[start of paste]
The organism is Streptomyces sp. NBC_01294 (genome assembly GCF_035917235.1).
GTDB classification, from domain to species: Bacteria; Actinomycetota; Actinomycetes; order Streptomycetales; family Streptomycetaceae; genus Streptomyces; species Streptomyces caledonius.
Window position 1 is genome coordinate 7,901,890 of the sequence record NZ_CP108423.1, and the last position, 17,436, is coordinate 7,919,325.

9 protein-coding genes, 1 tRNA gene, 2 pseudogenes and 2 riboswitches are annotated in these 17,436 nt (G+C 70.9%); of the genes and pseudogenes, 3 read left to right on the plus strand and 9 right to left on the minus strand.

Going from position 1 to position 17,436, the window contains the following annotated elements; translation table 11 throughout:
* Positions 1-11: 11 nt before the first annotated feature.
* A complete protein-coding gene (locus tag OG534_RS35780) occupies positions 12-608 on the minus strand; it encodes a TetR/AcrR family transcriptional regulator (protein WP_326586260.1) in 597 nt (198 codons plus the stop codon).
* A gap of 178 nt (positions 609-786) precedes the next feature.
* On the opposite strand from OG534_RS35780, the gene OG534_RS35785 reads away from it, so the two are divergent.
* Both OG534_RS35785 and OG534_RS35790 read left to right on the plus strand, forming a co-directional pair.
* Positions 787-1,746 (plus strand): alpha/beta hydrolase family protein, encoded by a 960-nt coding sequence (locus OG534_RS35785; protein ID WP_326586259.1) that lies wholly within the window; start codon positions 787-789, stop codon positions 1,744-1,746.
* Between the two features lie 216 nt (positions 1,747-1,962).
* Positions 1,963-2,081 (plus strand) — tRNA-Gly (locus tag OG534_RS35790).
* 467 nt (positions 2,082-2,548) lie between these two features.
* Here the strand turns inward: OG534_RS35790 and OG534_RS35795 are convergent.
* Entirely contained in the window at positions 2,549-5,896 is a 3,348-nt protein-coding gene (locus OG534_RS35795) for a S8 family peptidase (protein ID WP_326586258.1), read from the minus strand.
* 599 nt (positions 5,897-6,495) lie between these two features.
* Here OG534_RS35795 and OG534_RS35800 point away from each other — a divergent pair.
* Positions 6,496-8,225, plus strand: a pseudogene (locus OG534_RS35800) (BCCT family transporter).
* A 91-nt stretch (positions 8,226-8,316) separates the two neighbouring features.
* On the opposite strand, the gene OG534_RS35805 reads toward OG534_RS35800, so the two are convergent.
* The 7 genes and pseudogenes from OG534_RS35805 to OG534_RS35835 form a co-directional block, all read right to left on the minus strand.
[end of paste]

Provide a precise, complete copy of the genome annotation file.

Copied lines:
The organism is Streptomyces sp. NBC_01294 (genome assembly GCF_035917235.1).
GTDB classification, from domain to species: Bacteria; Actinomycetota; Actinomycetes; order Streptomycetales; family Streptomycetaceae; genus Streptomyces; species Streptomyces caledonius.
Window position 1 is genome coordinate 7,901,890 of the sequence record NZ_CP108423.1, and the last position, 17,436, is coordinate 7,919,325.

9 protein-coding genes, 1 tRNA gene, 2 pseudogenes and 2 riboswitches are annotated in these 17,436 nt (G+C 70.9%); of the genes and pseudogenes, 3 read left to right on the plus strand and 9 right to left on the minus strand.

Going from position 1 to position 17,436, the window contains the following annotated elements; translation table 11 throughout:
* Positions 1-11: 11 nt before the first annotated feature.
* A complete protein-coding gene (locus tag OG534_RS35780) occupies positions 12-608 on the minus strand; it encodes a TetR/AcrR family transcriptional regulator (protein WP_326586260.1) in 597 nt (198 codons plus the stop codon).
* A gap of 178 nt (positions 609-786) precedes the next feature.
* On the opposite strand from OG534_RS35780, the gene OG534_RS35785 reads away from it, so the two are divergent.
* Both OG534_RS35785 and OG534_RS35790 read left to right on the plus strand, forming a co-directional pair.
* Positions 787-1,746 (plus strand): alpha/beta hydrolase family protein, encoded by a 960-nt coding sequence (locus OG534_RS35785; protein ID WP_326586259.1) that lies wholly within the window; start codon positions 787-789, stop codon positions 1,744-1,746.
* Between the two features lie 216 nt (positions 1,747-1,962).
* Positions 1,963-2,081 (plus strand) — tRNA-Gly (locus tag OG534_RS35790).
* 467 nt (positions 2,082-2,548) lie between these two features.
* Here the strand turns inward: OG534_RS35790 and OG534_RS35795 are convergent.
* Entirely contained in the window at positions 2,549-5,896 is a 3,348-nt protein-coding gene (locus OG534_RS35795) for a S8 family peptidase (protein ID WP_326586258.1), read from the minus strand.
* 599 nt (positions 5,897-6,495) lie between these two features.
* Here OG534_RS35795 and OG534_RS35800 point away from each other — a divergent pair.
* Positions 6,496-8,225, plus strand: a pseudogene (locus OG534_RS35800) (BCCT family transporter).
* A 91-nt stretch (positions 8,226-8,316) separates the two neighbouring features.
* On the opposite strand, the gene OG534_RS35805 reads toward OG534_RS35800, so the two are convergent.
* The 7 genes and pseudogenes from OG534_RS35805 to OG534_RS35835 form a co-directional block, all read right to left on the minus strand.